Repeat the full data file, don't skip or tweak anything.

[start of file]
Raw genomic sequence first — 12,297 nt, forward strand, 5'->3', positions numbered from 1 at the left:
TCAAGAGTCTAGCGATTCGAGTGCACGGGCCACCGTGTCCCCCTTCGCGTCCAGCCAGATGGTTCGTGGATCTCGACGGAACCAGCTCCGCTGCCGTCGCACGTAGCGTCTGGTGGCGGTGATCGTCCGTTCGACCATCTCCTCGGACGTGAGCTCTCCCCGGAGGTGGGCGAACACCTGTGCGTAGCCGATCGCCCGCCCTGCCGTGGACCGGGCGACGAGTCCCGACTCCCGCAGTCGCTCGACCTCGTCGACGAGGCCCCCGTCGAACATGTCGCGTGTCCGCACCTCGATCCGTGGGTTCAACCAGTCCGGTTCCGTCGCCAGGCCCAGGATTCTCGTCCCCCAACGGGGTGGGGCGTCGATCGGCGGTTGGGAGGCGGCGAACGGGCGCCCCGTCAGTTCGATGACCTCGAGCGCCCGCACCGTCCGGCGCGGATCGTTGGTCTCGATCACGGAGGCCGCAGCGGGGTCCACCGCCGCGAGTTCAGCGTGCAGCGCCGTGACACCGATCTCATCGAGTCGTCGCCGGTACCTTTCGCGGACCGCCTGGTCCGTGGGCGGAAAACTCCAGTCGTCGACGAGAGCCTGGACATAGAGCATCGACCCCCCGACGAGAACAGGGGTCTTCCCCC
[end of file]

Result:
Raw genomic sequence first — 12,297 nt, forward strand, 5'->3', positions numbered from 1 at the left:
TCAAGAGTCTAGCGATTCGAGTGCACGGGCCACCGTGTCCCCCTTCGCGTCCAGCCAGATGGTTCGTGGATCTCGACGGAACCAGCTCCGCTGCCGTCGCACGTAGCGTCTGGTGGCGGTGATCGTCCGTTCGACCATCTCCTCGGACGTGAGCTCTCCCCGGAGGTGGGCGAACACCTGTGCGTAGCCGATCGCCCGCCCTGCCGTGGACCGGGCGACGAGTCCCGACTCCCGCAGTCGCTCGACCTCGTCGACGAGGCCCCCGTCGAACATGTCGCGTGTCCGCACCTCGATCCGTGGGTTCAACCAGTCCGGTTCCGTCGCCAGGCCCAGGATTCTCGTCCCCCAACGGGGTGGGGCGTCGATCGGCGGTTGGGAGGCGGCGAACGGGCGCCCCGTCAGTTCGATGACCTCGAGCGCCCGCACCGTCCGGCGCGGATCGTTGGTCTCGATCACGGAGGCCGCAGCGGGGTCCACCGCCGCGAGTTCAGCGTGCAGCGCCGTGACACCGATCTCATCGAGTCGTCGCCGGTACCTTTCGCGGACCGCCTGGTCCGTGGGCGGAAAACTCCAGTCGTCGACGAGAGCCTGGACATAGAGCATCGACCCCCCGACGAGAACAGGGGTCTTCCCCC